There are three programs that can be used with any SCSI-enabled medium changer (tape library or optical jukebox). These programs have been tested on Windows NT and 2000 systems with Adaptec SCSI cards, Qlogic Fibre Channel cards (QLA-2340) and the CISCO iSCSI drivers.
mcstat – queries the medium changer to display the vendor and product identifier and to display the starting addresses of the storage slots, the data transfer elements (drives), the import/export slots and the transport addresses (picker(s)).
mm – Move Medium program. Allows you to move optical media or tape drives from one slot to another; keep in mind that some move combinations don’t work on all libraries. For example, some libraries cannot move from a storage slot to the transport slot (picker)
readvol – Query the library and display the slots that are occupied by media.
Compiling the Source Code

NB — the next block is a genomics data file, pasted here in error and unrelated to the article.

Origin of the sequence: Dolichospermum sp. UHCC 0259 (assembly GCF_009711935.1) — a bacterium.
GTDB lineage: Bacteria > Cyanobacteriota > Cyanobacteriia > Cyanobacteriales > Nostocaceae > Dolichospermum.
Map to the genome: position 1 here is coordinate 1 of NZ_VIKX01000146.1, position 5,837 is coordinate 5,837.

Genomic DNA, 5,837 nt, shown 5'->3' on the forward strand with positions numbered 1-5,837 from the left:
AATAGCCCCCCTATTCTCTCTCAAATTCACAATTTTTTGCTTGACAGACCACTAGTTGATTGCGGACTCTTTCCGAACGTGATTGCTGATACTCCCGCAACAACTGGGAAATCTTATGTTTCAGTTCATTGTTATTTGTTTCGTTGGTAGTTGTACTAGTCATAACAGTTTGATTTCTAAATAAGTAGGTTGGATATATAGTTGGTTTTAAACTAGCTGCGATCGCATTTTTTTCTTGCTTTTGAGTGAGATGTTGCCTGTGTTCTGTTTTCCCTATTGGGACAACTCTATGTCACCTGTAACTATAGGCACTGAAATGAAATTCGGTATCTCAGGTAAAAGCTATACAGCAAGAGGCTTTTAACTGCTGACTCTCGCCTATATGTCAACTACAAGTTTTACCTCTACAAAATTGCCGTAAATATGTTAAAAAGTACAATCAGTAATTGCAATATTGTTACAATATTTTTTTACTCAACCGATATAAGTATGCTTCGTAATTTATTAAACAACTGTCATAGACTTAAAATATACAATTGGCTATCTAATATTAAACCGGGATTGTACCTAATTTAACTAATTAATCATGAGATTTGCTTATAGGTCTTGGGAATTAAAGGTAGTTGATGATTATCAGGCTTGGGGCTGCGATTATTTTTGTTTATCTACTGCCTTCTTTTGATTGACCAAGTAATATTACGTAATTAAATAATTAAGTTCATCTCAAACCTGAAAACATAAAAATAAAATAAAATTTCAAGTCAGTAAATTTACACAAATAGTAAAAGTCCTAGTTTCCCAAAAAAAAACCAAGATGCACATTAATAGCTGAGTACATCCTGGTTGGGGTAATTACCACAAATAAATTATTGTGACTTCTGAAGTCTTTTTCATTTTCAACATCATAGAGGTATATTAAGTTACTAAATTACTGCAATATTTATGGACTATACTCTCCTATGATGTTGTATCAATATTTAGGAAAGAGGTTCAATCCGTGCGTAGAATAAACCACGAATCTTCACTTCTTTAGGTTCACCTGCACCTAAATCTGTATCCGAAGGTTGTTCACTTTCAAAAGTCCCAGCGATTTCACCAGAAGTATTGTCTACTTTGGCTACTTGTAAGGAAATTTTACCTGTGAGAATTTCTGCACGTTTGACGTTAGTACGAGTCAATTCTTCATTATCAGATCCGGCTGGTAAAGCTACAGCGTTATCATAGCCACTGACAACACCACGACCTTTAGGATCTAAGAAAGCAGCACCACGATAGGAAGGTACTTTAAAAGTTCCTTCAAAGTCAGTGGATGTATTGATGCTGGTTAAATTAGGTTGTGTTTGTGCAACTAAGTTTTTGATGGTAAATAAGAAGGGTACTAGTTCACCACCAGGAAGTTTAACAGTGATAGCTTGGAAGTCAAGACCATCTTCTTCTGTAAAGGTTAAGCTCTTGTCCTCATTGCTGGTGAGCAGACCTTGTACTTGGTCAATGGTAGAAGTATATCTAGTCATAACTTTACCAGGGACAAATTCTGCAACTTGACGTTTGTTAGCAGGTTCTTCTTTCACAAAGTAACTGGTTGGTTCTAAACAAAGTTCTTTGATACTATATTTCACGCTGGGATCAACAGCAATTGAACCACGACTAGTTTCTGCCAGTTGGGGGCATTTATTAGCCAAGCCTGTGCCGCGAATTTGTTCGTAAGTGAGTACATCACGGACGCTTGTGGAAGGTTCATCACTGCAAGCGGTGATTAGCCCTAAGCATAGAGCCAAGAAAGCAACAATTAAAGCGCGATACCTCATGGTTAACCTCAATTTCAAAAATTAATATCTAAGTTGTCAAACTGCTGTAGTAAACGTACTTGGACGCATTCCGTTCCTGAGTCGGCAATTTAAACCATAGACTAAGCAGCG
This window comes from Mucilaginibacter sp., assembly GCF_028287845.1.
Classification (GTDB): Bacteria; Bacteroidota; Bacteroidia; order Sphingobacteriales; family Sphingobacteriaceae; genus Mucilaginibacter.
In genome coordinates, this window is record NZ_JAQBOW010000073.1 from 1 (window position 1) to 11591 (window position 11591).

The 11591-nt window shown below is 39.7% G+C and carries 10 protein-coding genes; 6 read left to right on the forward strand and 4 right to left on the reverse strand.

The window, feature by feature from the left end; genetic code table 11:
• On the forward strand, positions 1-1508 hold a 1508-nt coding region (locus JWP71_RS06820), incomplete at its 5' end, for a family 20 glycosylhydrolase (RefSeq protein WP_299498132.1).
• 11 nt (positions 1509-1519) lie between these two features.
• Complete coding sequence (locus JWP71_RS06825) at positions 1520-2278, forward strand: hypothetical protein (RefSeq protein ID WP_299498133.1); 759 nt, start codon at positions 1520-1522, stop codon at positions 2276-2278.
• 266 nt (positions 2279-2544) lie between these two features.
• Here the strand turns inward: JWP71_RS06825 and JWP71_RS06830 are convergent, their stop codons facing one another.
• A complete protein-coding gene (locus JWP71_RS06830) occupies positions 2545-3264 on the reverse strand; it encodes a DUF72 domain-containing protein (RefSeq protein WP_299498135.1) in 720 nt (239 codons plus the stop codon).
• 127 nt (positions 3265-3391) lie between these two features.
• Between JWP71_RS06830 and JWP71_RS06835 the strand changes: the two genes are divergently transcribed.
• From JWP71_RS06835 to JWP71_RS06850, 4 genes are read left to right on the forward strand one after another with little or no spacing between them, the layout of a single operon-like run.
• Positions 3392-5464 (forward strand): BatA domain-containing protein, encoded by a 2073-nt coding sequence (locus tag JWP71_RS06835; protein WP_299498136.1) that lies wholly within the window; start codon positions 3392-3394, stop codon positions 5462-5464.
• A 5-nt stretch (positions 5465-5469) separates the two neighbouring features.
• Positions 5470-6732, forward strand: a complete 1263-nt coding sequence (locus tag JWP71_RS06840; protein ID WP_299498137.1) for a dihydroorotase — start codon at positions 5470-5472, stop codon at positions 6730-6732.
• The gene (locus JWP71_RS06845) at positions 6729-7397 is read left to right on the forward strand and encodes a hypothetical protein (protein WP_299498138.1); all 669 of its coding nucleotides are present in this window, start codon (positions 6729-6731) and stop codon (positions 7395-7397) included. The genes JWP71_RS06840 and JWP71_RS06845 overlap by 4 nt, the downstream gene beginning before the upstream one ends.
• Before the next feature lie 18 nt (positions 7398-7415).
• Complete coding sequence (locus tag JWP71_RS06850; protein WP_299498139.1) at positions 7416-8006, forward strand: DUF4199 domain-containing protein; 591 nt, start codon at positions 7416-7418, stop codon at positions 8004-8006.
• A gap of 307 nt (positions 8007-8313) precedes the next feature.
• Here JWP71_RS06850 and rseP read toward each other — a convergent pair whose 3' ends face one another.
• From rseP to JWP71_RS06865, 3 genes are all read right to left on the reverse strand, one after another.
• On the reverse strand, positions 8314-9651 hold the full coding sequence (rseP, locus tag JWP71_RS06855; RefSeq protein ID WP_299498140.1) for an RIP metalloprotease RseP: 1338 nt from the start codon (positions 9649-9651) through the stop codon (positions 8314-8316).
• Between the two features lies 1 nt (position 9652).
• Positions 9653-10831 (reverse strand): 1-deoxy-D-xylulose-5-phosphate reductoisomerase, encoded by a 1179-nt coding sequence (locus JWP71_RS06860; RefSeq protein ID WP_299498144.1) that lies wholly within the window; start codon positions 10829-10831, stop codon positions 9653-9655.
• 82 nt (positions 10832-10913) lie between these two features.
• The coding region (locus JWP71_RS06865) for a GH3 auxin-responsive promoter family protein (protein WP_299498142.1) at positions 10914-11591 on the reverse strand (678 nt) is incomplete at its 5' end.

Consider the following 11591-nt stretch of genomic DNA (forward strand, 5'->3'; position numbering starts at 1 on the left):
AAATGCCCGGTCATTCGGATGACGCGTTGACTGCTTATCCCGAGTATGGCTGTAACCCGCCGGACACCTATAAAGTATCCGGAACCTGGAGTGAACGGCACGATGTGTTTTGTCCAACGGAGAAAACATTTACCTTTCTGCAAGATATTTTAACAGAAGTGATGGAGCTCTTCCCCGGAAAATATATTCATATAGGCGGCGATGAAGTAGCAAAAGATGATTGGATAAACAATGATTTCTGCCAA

Unfortunately, compiling the source code is not an open-source kind of thing. The source code needs access to the .h files included in the Microsoft Driver Developer Kit (DDK). This previously free kit now costs, last time I checked, US$199. So, I have included a compiled binary for those users without the DDK. I use Microsoft Visual C++ (I know, I know, not open source) to get this software compiled. Someday, I might get around to using GCC, but getting around the DDK issue will still remain.
Finding your device name in Windows
The more recent Windows operating systems (NT4.0, 98, XP, 2000) have a generic SCSI interface that allows this software to communicate with the SCSI devices without a special device driver. The file name (in UNC terms) is of the format “\\.\SCSI#”, where the “#” is replaced with the SCSI HBA number assigned at boot time. The number can change if you add a new HBA. HBAs include SCSI, ATA, and software emulators (like the iSCSI driver from CISCO/Microsoft). On my current test system, \\.\SCSI0 is the interfacee for the boot ATA drive, \\.\SCSI1 is the IDE interface for my CD-ROM, \\.\SCSI2 and \\.\SCSI3 are the two ports on my Qlogic Fibre Channel cards, and \\.\SCSI4 is the iSCSI driver which talks to a CISCO 5428 via gigabit ethernet.
The easiest way to quickly find these devices is to run regedit (START->RUN->enter REGEDIT, press return). A picture of the pertinent registry keys is shown below.